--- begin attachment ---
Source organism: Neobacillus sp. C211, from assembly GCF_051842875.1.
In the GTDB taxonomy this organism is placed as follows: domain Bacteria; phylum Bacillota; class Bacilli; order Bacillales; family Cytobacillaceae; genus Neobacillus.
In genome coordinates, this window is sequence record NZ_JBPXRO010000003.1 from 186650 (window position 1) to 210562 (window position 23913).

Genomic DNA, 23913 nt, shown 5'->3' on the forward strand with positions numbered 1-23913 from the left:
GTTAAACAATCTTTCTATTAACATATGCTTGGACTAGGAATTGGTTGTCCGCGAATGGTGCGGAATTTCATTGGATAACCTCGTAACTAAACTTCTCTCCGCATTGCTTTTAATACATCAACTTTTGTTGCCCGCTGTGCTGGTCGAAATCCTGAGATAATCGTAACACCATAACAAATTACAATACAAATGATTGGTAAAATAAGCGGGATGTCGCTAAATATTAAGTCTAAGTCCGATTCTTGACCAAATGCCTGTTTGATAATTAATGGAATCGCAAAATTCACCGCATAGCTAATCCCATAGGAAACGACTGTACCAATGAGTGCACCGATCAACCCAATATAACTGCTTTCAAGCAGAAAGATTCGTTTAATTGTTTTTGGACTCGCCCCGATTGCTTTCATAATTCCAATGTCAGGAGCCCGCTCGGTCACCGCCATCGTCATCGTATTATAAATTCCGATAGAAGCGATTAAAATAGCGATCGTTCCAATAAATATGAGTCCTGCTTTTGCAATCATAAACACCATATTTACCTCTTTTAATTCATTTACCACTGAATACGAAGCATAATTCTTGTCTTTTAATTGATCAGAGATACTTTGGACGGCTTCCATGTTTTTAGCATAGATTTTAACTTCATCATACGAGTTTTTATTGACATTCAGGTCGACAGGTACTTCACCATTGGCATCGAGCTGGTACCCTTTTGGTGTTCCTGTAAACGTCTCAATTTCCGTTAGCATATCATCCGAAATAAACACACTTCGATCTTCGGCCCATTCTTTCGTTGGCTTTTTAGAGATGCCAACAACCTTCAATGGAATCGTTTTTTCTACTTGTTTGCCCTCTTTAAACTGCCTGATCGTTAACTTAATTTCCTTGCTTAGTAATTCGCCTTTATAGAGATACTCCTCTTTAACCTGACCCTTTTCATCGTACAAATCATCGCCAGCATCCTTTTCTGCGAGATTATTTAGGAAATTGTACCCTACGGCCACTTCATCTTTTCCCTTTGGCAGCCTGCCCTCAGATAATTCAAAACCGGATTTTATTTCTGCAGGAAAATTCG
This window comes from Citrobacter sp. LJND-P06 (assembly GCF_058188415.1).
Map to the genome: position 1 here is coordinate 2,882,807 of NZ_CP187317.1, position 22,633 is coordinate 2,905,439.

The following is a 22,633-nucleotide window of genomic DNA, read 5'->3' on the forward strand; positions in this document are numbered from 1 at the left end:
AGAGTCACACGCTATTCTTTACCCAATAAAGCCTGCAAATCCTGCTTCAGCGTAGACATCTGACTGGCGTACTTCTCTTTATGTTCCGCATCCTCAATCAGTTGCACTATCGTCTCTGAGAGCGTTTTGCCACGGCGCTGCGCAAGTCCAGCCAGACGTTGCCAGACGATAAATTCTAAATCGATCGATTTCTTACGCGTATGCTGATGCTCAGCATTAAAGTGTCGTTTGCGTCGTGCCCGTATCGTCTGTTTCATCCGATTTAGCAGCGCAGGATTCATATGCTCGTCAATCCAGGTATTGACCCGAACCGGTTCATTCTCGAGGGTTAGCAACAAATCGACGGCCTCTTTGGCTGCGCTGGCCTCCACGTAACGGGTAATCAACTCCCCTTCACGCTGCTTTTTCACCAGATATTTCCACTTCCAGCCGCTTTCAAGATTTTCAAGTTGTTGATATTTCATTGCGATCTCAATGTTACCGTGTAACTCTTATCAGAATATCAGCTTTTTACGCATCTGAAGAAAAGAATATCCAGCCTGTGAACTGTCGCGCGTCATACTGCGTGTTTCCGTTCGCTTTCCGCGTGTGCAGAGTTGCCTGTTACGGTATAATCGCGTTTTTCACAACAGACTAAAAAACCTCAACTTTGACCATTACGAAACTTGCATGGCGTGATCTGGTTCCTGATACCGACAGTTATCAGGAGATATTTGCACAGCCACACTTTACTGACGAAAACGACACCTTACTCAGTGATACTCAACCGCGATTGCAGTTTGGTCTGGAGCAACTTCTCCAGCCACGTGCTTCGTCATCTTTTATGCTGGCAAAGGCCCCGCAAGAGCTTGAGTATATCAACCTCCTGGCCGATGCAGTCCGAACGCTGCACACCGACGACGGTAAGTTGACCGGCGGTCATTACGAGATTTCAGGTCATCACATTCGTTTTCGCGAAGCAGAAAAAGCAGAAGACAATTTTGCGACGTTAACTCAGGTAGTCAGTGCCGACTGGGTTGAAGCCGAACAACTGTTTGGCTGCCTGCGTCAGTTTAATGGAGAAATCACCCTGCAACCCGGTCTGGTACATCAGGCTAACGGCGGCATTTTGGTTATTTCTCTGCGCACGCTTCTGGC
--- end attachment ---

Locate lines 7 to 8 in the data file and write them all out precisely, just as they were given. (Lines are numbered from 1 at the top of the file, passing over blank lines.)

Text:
Map to the genome: position 1 here is coordinate 2,882,807 of NZ_CP187317.1, position 22,633 is coordinate 2,905,439.

The following is a 22,633-nucleotide window of genomic DNA, read 5'->3' on the forward strand; positions in this document are numbered from 1 at the left end: